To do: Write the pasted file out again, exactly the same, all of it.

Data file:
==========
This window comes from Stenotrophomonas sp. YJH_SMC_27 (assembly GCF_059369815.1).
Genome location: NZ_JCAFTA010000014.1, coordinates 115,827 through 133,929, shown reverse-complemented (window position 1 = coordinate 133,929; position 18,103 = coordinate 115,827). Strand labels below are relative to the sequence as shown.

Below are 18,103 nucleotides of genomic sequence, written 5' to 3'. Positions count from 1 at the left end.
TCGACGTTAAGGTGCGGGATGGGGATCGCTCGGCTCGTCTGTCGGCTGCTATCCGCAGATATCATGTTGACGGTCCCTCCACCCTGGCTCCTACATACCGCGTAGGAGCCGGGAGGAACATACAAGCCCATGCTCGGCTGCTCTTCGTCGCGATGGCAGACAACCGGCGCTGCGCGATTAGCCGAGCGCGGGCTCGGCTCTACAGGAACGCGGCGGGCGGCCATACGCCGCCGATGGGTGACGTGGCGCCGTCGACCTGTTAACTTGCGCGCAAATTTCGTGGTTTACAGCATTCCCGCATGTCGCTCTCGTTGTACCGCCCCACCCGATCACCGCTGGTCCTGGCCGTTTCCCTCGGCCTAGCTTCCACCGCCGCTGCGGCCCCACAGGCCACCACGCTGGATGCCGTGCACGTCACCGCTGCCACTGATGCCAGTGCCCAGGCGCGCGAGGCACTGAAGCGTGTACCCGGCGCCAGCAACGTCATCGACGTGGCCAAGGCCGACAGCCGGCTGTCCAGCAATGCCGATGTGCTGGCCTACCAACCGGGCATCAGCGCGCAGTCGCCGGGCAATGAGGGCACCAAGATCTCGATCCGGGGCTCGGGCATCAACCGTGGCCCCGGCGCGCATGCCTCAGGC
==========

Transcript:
This window comes from Stenotrophomonas sp. YJH_SMC_27 (assembly GCF_059369815.1).
Genome location: NZ_JCAFTA010000014.1, coordinates 115,827 through 133,929, shown reverse-complemented (window position 1 = coordinate 133,929; position 18,103 = coordinate 115,827). Strand labels below are relative to the sequence as shown.

Below are 18,103 nucleotides of genomic sequence, written 5' to 3'. Positions count from 1 at the left end.
TCGACGTTAAGGTGCGGGATGGGGATCGCTCGGCTCGTCTGTCGGCTGCTATCCGCAGATATCATGTTGACGGTCCCTCCACCCTGGCTCCTACATACCGCGTAGGAGCCGGGAGGAACATACAAGCCCATGCTCGGCTGCTCTTCGTCGCGATGGCAGACAACCGGCGCTGCGCGATTAGCCGAGCGCGGGCTCGGCTCTACAGGAACGCGGCGGGCGGCCATACGCCGCCGATGGGTGACGTGGCGCCGTCGACCTGTTAACTTGCGCGCAAATTTCGTGGTTTACAGCATTCCCGCATGTCGCTCTCGTTGTACCGCCCCACCCGATCACCGCTGGTCCTGGCCGTTTCCCTCGGCCTAGCTTCCACCGCCGCTGCGGCCCCACAGGCCACCACGCTGGATGCCGTGCACGTCACCGCTGCCACTGATGCCAGTGCCCAGGCGCGCGAGGCACTGAAGCGTGTACCCGGCGCCAGCAACGTCATCGACGTGGCCAAGGCCGACAGCCGGCTGTCCAGCAATGCCGATGTGCTGGCCTACCAACCGGGCATCAGCGCGCAGTCGCCGGGCAATGAGGGCACCAAGATCTCGATCCGGGGCTCGGGCATCAACCGTGGCCCCGGCGCGCATGCCTCAGGC